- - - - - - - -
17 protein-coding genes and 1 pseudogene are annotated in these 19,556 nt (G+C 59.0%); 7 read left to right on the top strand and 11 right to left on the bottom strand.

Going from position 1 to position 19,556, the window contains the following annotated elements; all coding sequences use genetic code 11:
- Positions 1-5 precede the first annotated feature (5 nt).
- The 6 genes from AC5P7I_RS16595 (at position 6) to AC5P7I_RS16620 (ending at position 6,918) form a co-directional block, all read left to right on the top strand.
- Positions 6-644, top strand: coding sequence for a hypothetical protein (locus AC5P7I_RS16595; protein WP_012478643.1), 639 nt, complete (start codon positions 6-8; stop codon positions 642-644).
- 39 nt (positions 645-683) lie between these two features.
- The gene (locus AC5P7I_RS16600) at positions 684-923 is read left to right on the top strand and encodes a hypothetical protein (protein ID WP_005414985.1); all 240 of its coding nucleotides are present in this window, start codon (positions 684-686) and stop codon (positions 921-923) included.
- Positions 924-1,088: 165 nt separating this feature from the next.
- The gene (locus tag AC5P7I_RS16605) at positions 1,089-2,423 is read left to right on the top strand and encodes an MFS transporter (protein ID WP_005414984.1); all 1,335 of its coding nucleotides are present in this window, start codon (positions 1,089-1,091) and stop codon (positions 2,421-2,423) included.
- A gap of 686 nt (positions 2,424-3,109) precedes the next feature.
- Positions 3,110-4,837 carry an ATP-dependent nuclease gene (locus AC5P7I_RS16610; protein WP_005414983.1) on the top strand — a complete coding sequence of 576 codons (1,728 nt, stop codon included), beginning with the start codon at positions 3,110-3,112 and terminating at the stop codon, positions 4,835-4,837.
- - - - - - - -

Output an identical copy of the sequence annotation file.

17 protein-coding genes and 1 pseudogene are annotated in these 19,556 nt (G+C 59.0%); 7 read left to right on the top strand and 11 right to left on the bottom strand.

Going from position 1 to position 19,556, the window contains the following annotated elements; all coding sequences use genetic code 11:
- Positions 1-5 precede the first annotated feature (5 nt).
- The 6 genes from AC5P7I_RS16595 (at position 6) to AC5P7I_RS16620 (ending at position 6,918) form a co-directional block, all read left to right on the top strand.
- Positions 6-644, top strand: coding sequence for a hypothetical protein (locus AC5P7I_RS16595; protein WP_012478643.1), 639 nt, complete (start codon positions 6-8; stop codon positions 642-644).
- 39 nt (positions 645-683) lie between these two features.
- The gene (locus AC5P7I_RS16600) at positions 684-923 is read left to right on the top strand and encodes a hypothetical protein (protein ID WP_005414985.1); all 240 of its coding nucleotides are present in this window, start codon (positions 684-686) and stop codon (positions 921-923) included.
- Positions 924-1,088: 165 nt separating this feature from the next.
- The gene (locus tag AC5P7I_RS16605) at positions 1,089-2,423 is read left to right on the top strand and encodes an MFS transporter (protein ID WP_005414984.1); all 1,335 of its coding nucleotides are present in this window, start codon (positions 1,089-1,091) and stop codon (positions 2,421-2,423) included.
- A gap of 686 nt (positions 2,424-3,109) precedes the next feature.
- Positions 3,110-4,837 carry an ATP-dependent nuclease gene (locus AC5P7I_RS16610; protein WP_005414983.1) on the top strand — a complete coding sequence of 576 codons (1,728 nt, stop codon included), beginning with the start codon at positions 3,110-3,112 and terminating at the stop codon, positions 4,835-4,837.